I must admit that the progress I see in 2019 is far from what I expected when I published my book The Bold and the Brave in 2009. All strategies to increase the number of women at all levels, from high school to university, from industry to professional management, were clear and achievable. Progress can be seen in the number of women enrolled in undergraduate and graduate programs in engineering and science, as well as among female professors. But there are still several departments where there are few or no female professors, and it is rare to see women in senior management in industry or academia. There have also been periods of decline, such as in 2002, when the number of women in engineering fell from 22% to 17%. Some universities are now seeing a resurgence, with nearly 30% of women in the undergraduate program.
4- In this book (A Woman in Engineering: Memoirs of a Trailblazer), you revisit several moments in your life, including the tragedy at Polytechnique on December 6, 1989. How did this event affect your journey, your mission in life?
The massacre completely changed the program of the Women in Engineering Chair. On December 11, 1989, instead of starting to work in my office at the University of New Brunswick, I attended a funeral in Montreal's cathedral. After feeling great pain for the loss of these 14 young women, I felt angry and I swore I would not stop my efforts until 14,000 women became engineers. 10 years later, in 1999, there were 15,000 new female engineers!
The impact of the Polytechnique massacre on my work was enormous; I went into fifth gear, reading everything I could about gender issues and giving 35 speeches a year, with an equivalent number of interviews in the media, across the country. Following each intervention, many people continued working in their communities. In February 1990, the Canadian Committee on Women in Engineering was launched at Polytechnique. I was part of a group of 19 people who worked hard for two years to release a report in April 1992 that clearly announced how to move the situation forward in all its aspects.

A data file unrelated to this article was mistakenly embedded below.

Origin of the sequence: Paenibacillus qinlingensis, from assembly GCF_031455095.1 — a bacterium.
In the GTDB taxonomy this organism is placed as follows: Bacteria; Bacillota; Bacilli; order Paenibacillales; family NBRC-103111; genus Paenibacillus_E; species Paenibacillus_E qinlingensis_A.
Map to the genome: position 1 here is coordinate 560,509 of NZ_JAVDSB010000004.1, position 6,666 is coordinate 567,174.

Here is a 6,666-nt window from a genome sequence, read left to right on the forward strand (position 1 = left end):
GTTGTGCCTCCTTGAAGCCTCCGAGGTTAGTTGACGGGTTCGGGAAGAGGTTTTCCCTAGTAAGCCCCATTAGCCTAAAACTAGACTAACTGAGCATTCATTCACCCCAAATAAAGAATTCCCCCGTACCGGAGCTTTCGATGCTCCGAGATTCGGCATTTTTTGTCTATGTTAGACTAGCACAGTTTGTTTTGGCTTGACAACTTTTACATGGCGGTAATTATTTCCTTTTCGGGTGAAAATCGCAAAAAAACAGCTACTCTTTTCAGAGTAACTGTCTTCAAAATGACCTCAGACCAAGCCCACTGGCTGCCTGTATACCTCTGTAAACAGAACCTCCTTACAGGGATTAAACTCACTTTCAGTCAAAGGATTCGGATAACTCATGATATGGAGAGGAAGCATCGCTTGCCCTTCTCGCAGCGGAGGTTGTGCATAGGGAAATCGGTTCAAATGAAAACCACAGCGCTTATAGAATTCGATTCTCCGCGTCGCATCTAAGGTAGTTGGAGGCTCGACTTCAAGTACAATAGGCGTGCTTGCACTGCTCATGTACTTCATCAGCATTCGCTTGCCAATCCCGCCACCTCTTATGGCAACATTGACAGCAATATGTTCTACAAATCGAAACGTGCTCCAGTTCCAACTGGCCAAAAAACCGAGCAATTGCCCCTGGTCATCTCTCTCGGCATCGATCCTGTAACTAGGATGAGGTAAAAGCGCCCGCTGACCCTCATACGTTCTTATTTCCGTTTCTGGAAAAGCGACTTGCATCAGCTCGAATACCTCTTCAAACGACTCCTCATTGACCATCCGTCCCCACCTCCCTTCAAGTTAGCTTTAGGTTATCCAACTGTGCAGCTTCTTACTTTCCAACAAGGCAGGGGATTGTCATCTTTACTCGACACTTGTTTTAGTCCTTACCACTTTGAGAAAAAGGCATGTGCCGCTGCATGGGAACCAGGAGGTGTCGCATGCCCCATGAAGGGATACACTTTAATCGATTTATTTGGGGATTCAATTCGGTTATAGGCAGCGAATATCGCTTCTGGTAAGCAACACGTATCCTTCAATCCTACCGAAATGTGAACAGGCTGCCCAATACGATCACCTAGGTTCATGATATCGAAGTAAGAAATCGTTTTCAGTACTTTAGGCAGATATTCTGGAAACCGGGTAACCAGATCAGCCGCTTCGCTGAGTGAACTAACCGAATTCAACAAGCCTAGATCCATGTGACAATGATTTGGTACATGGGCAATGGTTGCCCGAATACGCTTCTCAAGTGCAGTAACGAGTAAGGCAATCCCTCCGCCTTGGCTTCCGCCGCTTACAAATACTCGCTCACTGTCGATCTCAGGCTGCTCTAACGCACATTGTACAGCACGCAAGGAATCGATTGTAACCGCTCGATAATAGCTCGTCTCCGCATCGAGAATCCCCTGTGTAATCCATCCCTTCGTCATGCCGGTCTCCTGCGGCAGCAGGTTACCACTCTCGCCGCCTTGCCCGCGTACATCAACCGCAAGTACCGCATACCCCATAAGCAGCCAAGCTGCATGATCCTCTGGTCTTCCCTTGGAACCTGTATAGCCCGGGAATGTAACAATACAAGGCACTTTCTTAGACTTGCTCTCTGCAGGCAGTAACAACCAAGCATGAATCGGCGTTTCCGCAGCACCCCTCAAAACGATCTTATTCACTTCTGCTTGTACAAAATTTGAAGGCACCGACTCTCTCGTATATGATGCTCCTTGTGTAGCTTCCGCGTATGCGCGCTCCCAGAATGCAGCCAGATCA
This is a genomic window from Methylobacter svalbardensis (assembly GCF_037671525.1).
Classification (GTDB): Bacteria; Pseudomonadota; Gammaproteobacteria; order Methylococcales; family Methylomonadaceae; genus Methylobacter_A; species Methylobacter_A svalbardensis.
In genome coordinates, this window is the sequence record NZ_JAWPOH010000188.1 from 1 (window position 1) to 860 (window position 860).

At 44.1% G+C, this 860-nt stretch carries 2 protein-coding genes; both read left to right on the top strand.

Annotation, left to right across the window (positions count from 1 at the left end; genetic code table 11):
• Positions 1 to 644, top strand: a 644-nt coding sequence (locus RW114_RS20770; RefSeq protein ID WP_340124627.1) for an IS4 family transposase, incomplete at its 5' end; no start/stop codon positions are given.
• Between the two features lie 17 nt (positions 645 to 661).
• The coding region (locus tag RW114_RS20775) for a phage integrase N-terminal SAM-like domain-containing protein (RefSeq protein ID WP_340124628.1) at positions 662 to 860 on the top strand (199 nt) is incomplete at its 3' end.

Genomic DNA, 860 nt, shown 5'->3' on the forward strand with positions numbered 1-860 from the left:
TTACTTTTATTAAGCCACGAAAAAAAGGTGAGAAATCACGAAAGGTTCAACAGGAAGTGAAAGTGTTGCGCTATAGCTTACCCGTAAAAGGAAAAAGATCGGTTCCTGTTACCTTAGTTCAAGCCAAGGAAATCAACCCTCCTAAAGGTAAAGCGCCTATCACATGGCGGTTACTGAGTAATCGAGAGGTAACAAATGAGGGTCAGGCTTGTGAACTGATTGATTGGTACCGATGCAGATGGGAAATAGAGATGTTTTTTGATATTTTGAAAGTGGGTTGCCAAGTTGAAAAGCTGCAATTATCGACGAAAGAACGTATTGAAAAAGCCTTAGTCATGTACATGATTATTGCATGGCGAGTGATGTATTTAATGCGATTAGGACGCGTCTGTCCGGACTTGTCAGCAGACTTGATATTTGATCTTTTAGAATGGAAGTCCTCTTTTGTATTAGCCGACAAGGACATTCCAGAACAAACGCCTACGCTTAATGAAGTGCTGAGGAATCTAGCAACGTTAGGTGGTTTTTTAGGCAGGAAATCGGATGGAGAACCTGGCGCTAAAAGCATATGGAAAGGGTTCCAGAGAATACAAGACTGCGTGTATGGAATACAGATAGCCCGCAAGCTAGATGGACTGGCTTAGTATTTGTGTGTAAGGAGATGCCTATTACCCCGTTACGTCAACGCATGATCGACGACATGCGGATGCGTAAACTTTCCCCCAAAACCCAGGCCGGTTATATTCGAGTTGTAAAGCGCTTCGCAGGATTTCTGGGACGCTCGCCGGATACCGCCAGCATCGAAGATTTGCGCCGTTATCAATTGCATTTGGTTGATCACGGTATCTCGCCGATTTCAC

5- What would you like the readers to remember from this book?
I think that self-confidence is the most important quality to develop in girls, especially when they become teenagers. Believe in yourself! Avoid having the impostor syndrome. I myself felt it a few times, but I told myself to remember my skills and expertise. I was able to ignore these negative feelings and I kept pursuing my goals. I would like all women who choose a career in engineering or science to consider whether they should work to improve their self-confidence. Above all, I hope that women will enjoy their work and that university culture and industry will appreciate their contributions.
6- What message would you like to offer to all young women who wish to one day break into the STEM field?
I have one fundamental piece of advice: find mentors at every stage of your education and career, especially when you are considering making a change or facing barriers. The mentors I had allowed me to make many good decisions when I was facing a challenge or new opportunities. Another tip: become a member of women's organizations in our field. They allow us to realize that we are not alone. We can benefit from interactions with other professional women.